Ali McBride, PharmD, MS, BCPS, clinical coordinator of hematology/oncology at the University of Arizona Cancer Center, discusses areas where pharmacists still have questions about biosimilars and their implementation.
Other areas which are kind of coming and delving into more discussion in regards to education and other resources is, of course, what will happen for implementation in the near future, and also pharmacovigilance: How are we tracking this? Are we doing a good job of tracking this? Who's running that ship as well?
The last thing, which is still emerging and has not been had guidance yet, is interchangeability.* We're expecting the draft guidance document, which is actually brought back, to be released here shortly, hopefully in May, and that will provide us with more information about how we can actually switch these biosimilars before we can switch these with therapeutic interchange at many hospitals, clinic sites across the board.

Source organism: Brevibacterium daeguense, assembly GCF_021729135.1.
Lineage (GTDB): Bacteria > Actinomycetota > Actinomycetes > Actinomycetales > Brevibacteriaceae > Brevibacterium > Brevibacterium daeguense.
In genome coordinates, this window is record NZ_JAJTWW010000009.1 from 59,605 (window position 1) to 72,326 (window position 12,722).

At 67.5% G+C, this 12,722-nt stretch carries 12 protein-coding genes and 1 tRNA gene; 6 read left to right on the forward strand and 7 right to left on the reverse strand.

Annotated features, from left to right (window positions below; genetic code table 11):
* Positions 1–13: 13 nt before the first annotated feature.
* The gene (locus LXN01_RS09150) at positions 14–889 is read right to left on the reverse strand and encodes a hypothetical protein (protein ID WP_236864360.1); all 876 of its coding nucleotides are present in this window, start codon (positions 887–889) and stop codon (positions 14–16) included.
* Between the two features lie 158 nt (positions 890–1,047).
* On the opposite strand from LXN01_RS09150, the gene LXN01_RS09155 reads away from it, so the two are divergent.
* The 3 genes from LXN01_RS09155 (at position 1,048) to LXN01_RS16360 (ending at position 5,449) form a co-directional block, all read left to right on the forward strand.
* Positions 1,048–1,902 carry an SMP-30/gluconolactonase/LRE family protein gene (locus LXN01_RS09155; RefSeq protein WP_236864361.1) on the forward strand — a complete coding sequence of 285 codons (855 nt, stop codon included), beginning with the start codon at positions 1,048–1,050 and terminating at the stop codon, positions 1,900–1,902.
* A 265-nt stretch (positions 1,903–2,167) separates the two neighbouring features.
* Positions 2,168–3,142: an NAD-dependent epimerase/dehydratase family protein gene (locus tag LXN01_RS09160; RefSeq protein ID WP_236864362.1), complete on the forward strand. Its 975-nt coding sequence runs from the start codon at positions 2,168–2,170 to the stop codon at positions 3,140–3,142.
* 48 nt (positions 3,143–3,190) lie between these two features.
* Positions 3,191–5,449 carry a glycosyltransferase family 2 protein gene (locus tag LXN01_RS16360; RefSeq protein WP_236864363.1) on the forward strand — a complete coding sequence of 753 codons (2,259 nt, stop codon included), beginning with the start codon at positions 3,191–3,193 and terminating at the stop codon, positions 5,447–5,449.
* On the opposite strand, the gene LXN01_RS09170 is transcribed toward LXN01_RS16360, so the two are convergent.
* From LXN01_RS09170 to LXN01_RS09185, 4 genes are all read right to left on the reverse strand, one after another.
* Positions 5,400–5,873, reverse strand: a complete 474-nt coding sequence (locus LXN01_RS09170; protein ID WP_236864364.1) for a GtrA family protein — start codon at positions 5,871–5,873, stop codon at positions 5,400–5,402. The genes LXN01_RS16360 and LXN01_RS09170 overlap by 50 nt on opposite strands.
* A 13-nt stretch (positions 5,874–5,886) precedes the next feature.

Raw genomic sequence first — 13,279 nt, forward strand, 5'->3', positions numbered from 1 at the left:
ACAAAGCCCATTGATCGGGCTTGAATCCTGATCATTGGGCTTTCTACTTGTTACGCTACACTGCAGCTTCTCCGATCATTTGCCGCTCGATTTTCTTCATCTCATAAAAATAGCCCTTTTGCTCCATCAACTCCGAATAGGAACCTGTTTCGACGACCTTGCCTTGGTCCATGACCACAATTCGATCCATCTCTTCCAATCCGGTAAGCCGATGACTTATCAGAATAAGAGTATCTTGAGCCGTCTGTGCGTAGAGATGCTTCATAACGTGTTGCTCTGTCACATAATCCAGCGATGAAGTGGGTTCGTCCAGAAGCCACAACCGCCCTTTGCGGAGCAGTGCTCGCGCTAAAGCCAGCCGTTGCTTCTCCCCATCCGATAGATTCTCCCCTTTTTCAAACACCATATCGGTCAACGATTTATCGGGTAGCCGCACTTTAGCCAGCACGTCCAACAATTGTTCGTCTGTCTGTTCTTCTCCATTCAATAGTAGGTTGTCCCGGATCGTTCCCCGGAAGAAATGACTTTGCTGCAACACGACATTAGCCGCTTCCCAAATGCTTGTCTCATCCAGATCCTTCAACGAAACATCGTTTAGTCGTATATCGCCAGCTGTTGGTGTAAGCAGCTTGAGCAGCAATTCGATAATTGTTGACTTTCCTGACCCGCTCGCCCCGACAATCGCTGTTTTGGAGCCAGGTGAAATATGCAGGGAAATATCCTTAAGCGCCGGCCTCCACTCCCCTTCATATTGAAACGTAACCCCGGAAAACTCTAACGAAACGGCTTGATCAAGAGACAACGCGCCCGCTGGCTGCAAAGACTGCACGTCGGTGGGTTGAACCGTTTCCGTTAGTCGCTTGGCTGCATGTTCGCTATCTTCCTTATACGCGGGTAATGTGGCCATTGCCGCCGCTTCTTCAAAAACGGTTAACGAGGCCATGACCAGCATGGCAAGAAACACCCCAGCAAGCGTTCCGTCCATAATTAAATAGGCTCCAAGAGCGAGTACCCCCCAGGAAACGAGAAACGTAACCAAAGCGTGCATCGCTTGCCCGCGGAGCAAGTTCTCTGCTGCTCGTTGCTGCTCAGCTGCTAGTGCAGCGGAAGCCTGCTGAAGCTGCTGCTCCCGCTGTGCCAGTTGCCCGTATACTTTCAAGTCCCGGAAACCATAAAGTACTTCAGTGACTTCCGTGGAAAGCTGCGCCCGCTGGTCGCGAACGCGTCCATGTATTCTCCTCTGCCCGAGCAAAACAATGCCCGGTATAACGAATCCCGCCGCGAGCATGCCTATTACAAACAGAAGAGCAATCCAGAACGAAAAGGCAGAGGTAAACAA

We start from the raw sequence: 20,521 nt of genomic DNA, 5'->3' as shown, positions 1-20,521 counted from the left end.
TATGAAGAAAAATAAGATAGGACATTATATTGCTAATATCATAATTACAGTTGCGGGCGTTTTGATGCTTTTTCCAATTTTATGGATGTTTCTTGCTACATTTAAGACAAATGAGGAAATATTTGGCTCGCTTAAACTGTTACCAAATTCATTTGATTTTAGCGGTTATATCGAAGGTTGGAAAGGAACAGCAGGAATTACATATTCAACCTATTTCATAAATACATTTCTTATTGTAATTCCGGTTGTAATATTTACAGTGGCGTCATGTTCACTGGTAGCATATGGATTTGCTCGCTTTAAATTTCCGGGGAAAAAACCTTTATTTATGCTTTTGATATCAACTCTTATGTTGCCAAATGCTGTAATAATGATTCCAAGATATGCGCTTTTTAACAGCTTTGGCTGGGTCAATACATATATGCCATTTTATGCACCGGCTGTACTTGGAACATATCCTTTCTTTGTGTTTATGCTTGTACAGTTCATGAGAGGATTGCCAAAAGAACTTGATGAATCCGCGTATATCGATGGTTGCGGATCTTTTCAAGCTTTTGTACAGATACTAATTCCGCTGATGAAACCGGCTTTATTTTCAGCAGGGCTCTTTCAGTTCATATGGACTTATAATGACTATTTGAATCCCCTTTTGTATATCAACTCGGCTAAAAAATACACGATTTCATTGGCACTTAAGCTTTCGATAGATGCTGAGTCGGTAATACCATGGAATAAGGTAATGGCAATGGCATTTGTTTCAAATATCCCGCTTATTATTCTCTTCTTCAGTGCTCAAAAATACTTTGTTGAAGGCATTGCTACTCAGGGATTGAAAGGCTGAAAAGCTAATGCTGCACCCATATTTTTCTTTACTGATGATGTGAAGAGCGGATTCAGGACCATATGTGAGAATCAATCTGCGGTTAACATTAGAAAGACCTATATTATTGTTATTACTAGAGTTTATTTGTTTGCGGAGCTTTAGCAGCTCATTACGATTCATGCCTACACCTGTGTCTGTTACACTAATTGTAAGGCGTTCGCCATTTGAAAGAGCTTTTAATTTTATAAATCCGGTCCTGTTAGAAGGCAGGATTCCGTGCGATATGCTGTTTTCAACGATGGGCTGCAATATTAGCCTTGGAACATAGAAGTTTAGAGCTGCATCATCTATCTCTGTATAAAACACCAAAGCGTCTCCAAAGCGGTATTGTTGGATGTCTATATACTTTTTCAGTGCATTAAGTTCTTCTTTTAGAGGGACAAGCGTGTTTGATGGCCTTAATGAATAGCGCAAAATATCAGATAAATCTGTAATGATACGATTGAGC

But what happens when it goes to a specialty pharmacy outside of your network? Will they be able to switch a pegfilgrastim for self-injection? Will they be able to actually self-inject a short-acting growth factor without contacting the doctor?
We have seen a lot of state laws being passed, and there’s going to be state regulation with state boards of pharmacy, but also the federal law and state law may have to have further discussions as well.
So I think those areas, and hopefully they’re not too much, provide some opportunities for further discussion, and also opportunities for patients who are trying to get these drugs at a lower cost and also improve access as well.
*As of the date of filming. To read about the FDA’s finalized guidance on interchangeability, click here.